LAPD Joins Feds In Skirting Fourth Amendment With Cell Phone Tracking Devicesby Tim Cushing
Sep. 21, 2012
California: Woman Fakes Car Trouble, Has Armed Kids Rob Good Samaritan Who Stopped to Help
GOP Says Voting Machines 'Miscalibrated' in District Lamb Won, Saccone Votes Switched to Lamb
Sweden: 65yo Woman Charged After Saying Mass Immigration Will Lead to 'Goldfish Level' IQs
CNN: ICE Deporting Illegal Aliens is Similar to the Holocaust
Sen. Kamala Harris: Young People Like Accused Hate Criminal Ismael Chamu 'Represent Our Future'
About this time last year, details emerged on a new cell phone tracking device being used by the FBI to triangulate suspects' locations via their cell phone signals. One of these, the StingRay, mimics mobile phone towers, allowing the feds to triangulate someone's position using signal strength. It had been used successfully to bring Daniel Rigmaiden, wanted for fraud, into custody.
Rigmaiden (who is representing himself) was curious as to how he was located and a question on due process was posed by the judge:
In a February hearing, according to a transcript, Judge Campbell asked the prosecutor, "Were there warrants obtained in connection with the use of this device?"The FBI believes it can (and apparently, still does) track people using these devices without securing a warrant. Most discussion of the devices has been shut down by stating that revealing too much information would "harm law enforcement efforts by compromising future use of the equipment." The feds also believe that since the device only detects location, rather than eavesdropping, it's all cool, 4th Amendment rights or no.
So, while the jury is almost literally still out on the constitutionality of these devices, local law enforcement members have been availing themselves of them. LA Weekly, using recently obtained FOIA documents, discovered that the Los Angeles Police Department (along with police in Miami, Ft. Worth and Gilbert, AZ) has obtained and deployed the questionable StingRay. Not that the LAPD has much to say about its use, however:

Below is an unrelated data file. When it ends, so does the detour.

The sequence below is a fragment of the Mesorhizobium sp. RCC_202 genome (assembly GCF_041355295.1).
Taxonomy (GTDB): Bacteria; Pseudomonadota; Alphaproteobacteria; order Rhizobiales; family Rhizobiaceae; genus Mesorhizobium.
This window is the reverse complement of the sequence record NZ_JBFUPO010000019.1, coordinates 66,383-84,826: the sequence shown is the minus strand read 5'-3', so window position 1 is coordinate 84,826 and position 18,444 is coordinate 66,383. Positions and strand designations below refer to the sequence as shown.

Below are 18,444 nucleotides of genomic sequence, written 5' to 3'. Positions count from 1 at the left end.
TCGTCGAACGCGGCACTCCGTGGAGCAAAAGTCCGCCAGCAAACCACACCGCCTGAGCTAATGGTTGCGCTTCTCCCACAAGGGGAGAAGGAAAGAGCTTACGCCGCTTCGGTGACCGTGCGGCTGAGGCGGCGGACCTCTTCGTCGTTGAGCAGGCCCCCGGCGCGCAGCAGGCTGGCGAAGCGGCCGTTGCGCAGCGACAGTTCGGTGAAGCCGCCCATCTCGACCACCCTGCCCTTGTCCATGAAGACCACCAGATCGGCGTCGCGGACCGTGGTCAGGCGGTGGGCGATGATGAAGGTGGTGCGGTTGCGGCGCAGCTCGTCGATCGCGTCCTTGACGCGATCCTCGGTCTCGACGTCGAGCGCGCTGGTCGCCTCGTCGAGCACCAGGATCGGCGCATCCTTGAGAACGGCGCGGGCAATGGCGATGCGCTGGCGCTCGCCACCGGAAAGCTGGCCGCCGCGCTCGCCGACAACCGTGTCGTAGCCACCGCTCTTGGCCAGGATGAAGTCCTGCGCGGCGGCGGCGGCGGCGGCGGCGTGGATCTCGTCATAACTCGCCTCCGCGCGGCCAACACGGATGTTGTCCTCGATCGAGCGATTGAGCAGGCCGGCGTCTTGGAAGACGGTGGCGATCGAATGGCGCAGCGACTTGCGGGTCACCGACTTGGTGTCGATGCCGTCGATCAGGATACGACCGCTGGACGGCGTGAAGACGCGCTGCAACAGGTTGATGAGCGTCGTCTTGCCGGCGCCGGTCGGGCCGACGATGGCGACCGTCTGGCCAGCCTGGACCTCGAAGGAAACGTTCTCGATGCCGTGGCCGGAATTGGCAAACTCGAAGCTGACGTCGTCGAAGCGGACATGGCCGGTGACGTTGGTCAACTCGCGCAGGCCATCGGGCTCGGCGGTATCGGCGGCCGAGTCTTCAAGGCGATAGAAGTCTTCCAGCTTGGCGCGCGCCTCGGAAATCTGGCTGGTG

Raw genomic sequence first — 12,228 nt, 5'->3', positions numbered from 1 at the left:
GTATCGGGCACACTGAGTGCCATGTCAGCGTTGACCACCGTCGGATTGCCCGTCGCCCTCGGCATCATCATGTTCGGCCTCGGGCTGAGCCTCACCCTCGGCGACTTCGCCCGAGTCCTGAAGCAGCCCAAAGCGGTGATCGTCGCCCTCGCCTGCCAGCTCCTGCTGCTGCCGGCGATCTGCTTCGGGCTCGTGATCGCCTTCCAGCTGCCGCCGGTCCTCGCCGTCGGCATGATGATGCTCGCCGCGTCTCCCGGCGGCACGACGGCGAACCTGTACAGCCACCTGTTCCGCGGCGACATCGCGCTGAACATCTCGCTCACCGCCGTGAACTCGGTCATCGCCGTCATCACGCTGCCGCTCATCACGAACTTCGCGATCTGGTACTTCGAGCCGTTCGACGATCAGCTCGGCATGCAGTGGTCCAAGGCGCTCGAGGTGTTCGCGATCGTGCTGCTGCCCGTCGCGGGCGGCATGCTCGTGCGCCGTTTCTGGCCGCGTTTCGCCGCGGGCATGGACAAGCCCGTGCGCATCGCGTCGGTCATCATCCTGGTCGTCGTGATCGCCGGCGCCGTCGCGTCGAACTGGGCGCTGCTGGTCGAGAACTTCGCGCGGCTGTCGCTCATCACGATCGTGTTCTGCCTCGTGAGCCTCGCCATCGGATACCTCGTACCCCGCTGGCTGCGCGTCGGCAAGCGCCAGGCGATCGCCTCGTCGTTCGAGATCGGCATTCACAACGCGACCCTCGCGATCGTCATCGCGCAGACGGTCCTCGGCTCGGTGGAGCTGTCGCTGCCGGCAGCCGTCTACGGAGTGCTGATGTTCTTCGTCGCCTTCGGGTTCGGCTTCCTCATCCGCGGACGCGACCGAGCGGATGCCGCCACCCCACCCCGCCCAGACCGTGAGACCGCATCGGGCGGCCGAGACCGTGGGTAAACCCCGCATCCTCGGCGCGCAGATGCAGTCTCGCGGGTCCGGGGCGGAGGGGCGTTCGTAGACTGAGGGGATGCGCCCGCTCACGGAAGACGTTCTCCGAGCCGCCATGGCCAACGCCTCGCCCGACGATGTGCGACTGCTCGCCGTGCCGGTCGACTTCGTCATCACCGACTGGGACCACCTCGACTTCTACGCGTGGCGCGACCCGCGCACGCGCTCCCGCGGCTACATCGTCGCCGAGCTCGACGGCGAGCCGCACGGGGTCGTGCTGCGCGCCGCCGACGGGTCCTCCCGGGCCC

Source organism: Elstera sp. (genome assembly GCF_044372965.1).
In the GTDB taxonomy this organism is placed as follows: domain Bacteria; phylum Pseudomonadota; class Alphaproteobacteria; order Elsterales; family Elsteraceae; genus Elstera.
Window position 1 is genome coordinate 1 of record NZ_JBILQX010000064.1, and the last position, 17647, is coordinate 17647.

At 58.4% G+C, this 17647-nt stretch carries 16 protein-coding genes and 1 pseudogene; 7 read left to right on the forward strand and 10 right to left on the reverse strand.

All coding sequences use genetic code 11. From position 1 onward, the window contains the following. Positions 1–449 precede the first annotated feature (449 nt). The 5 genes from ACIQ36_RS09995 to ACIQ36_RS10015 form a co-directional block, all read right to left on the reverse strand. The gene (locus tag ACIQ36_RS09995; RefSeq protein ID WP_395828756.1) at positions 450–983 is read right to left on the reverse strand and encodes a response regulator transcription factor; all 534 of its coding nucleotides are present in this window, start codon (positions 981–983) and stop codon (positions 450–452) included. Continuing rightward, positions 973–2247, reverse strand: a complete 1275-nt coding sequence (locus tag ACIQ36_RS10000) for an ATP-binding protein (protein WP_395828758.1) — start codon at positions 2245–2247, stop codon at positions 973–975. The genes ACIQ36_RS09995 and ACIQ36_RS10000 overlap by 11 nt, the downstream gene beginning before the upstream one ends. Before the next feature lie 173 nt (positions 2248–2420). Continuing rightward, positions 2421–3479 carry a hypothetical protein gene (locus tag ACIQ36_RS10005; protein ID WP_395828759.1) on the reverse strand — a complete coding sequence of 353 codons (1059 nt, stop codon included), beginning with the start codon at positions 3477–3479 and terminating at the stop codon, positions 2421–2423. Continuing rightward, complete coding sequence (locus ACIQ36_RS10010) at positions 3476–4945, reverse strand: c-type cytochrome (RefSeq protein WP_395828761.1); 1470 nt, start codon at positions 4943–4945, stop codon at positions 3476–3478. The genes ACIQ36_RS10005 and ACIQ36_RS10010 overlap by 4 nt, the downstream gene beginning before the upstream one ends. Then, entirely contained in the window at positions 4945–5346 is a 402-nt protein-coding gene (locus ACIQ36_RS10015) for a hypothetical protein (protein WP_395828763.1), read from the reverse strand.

LAPD refuses to discuss how it uses the powerful tool, perhaps copying the FBI's playbook, which argued in the Rigmaiden case that revealing too many details would cause serious harm to future investigations.Chances are the LAPD is deploying the devices without obtaining warrants, what with the FBI having set the precedent. With no court decision having been handed down yet dealing specifically with cell phone location trackers, law enforcement officers are pretty much free to explore the limits of this gray area. Refusing to discuss any details is par for the course for most enforcement agencies when asked about questionable means and technology, most of whom cite "serious harm" or "compromised investigations" as the reason for their obfuscation.
Speaking of dubious catch-all phrases, guess which one of the all-time "greats" was used to justify the purchase of these cell phone tracking systems:
Documents obtained from the Inspector General's office of the Department of Homeland Security reveal that LAPD bought two so-called "IMSI catchers" around 2006. At the time, LAPD had "recently purchased a cellphone tracking system (CPTS) for regional, terrorist-related investigations." The records mention StingRay and KingFish, brand names for IMSI devices made by Florida's Harris Corp.Oh, yes. "Terrorism." Citing this vague threat in the law enforcement arena tends to open wallets and close minds with incredible efficiency. But the LAPD's acquisition of the cell phone trackers went one step further, and completely cut out any last vestige of public accountability.
Separate documents show that, in April 2010, the Los Angeles City Council approved the purchase of $347,050 in additional "StingRay II" equipment — and paid for it with outside funds from the Los Angeles Police Foundation, a nonprofit group that supports police functions, over which the city has no control.The LAPD's refusal to discuss any aspect of these devices is "inconsistent with the democratic process," according to Peter Bibring of the ACLU, which makes sense, considering the use of the device itself seems to be "inconsistent with the democratic process." Seeing as the devices mimic cell phone towers, it would seem that the public might be very interested to know that the strongest signal in their neighborhood might actually be the LAPD doing a little tracking without a warrant or oversight.
Mobile devices connect to the wider network by using the antennae closest to them at the time. But when LAPD fires up a StingRay, it's often the most powerful signal in the area. Instantly, the department's spy equipment becomes the go-to "tower" for every cellphone and mobile device nearby — not just the phone carried by the suspect they're tracking.Maybe the feds and other smaller law enforcement agencies could just work to cut out the cell phone provider middleman and simply convert existing towers to "always-on" tracking devices. With enough subsidization, even those with the lowest income could avail themselves of 3G/4G service (depending on how many G-men are staffing the Flowers By Irene van), and the California Department of Corrections could up the ante by promising "More Bars in More Places."
Until a decision is handed down on the warrant question, it's safe to assume that law enforcement will be deploying these cell phone trackers as often as possible, using the "Beating Up on Crime/Terrorism" ends to justify the 4th Amendment-skirting means.